For many employees – even those who enjoy working at their jobs – calling their office the happiest place in the world would be a bit of a stretch. 

But Some Workplaces CAN Be the Happiest Place in the World

The Happiest Place in the World
Image Credit: Pexels/Bryan Ken

Some professionals, however, have found a way to make this a reality by taking their laptops to Disneyland.

A recent report by NBC News found that the practice is not even a secret anymore, and developed into a growing movement.

Freelance Journalists and Attorneys Working from Disneyland 

Freelance Journalists and Attorneys working from Disneyland
Remote employees Matt Richardson and Caleb Graves. Image Credit: YouTube/NBC News

The unconventional trend includes freelance journalists and lawyers sharing the theme park’s plug-and-work locations on social media.

Matt Richardson, who has been working remotely for the last two told NBC News: “What’s important to my employers is that I get my job done and that is my first priority no matter where I am in the world.”

Working and Having Fun

Richardson Working and Having Fun
Matt Richardson at the Disneyland in Orlando. Image Credit: YouTube/NBC News

Richardson, who frequents the Orlando resort, realized that he could have fun, create content, and work at the tech company he serves remotely from the same location. 

Speaking of the idea’s conception he said: “I wanted to take a trip down to Disney as things were coming back, and I kept working.”

“I opened up my laptop and kept emails going, which made me realize that I don’t necessarily have to be in my home in Ohio to get work done.”

“There are a few spots at Disneyland that are great for remote working, like the lobby of the Wilderness Lodge,” he told NBC News.

Disney Is Remote Worker Friendly

Caleb Graves at Disney Land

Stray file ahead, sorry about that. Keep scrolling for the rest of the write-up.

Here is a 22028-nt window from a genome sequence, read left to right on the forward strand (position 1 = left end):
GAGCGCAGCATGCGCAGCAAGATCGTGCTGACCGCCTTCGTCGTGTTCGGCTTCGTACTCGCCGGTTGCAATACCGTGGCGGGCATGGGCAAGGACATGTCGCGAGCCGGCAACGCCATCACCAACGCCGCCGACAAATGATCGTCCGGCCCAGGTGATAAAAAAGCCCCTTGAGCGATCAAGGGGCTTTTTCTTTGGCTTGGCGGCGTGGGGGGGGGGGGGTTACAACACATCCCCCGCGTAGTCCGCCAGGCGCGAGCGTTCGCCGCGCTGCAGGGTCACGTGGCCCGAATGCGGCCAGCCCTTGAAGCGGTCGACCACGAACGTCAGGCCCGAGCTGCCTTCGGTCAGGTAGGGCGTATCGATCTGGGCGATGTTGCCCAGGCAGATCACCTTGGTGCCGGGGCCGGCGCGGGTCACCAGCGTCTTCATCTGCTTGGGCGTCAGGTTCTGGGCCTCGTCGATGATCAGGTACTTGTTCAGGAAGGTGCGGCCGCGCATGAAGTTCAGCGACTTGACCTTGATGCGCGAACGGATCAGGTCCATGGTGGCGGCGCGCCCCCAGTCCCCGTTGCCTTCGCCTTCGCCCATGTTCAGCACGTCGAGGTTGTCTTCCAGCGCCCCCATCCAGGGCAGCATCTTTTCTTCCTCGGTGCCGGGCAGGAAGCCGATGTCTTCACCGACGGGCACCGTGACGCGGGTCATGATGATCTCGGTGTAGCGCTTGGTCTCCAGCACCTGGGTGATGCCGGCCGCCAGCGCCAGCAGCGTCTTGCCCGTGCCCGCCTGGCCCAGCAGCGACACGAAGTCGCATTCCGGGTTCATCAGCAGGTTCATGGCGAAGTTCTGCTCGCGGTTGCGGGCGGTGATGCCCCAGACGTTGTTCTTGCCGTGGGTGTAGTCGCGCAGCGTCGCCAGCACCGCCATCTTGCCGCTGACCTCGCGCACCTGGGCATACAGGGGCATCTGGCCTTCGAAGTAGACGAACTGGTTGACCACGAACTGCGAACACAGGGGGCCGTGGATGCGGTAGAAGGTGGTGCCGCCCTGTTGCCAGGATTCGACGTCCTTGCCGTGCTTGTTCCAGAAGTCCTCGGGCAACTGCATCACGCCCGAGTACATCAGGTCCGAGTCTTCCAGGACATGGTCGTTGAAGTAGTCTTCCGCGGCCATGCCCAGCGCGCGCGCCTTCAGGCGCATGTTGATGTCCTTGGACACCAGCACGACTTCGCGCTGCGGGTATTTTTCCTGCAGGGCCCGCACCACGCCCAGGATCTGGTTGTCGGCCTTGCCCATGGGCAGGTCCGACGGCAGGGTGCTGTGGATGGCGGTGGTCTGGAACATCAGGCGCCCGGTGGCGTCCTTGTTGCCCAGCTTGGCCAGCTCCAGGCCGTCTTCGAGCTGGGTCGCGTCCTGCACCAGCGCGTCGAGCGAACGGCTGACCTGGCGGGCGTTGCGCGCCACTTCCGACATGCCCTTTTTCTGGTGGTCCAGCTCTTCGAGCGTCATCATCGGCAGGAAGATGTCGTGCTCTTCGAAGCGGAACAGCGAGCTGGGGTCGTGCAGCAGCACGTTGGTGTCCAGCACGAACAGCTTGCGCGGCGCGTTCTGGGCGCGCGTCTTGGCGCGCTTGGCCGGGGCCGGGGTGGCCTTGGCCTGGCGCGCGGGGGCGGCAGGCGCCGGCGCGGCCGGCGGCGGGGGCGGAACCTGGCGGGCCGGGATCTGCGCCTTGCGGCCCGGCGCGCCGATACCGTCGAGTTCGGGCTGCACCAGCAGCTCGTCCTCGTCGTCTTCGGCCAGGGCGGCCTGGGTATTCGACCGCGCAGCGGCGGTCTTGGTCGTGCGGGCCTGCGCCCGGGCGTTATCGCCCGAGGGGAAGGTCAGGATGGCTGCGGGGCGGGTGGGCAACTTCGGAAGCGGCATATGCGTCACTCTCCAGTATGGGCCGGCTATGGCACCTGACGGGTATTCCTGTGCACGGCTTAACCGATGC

Caleb Graves at the Disneyland in California. Image Credit: YouTube/ NBC News

Leaving the gate open for others who aspire to be like Richardson, Disney Blogs offers information for remote professionals looking to get onto the bandwagon.

These antics are not limited to Florida. The theme park’s holding in California entertains at least one like-minded remote professional.

Caleb Graves is an attorney who ensures he gets the most out of his working day. He told NBC News: “I live pretty close to Disneyland, and I have a Magic Key, which is like the annual pass here. I’m able to go pretty frequently, and I will spend time during the day working as I need to.”

Not Everybody Is in Favor of the Trend

Stefan Meyer
Stefan Meyers. Image Credit: YouTube/NBC News

Dr. Stefan Meyer (speaking from his office) at Columbia Business School feels that there is the risk that these Disneyland-bound remote workers will eventually take “advantage of their employers.”

Meyer questions the trend saying: “What is kind of accepted, what is okay, what is just giving flexibility, and what is like a slippery slope into just taking more days off and phoning it in on a ride?”

There are Pitfalls 

There are Pitfalls
Image Credit: Pexels/Karolina Grabowska

Meyer is not the only one who telegraphs concern, and there are graver implications than just the question of whether these employees are likely to call in sick on a whim.

According to Warwick Legal Network, there is the question of health and safety and the risk to company equipment that these employees need to consider.

Another sticky issue is possible tax liability issues for the employer.

There are Risks for the Employee Too

Risks to the remote employee working working away from home.
Image Credit: Pexels/Fernando Arcos

There are pitfalls for remote employees too, such as whether they will benefit from the legal rights in the jurisdiction they are working from, as in the case of Richardson, who is 1,000 miles away from home.

Whether Graves and Richardson’s employers, who are aware that the two are not exactly working from home, are also aware of these pitfalls, is unknown.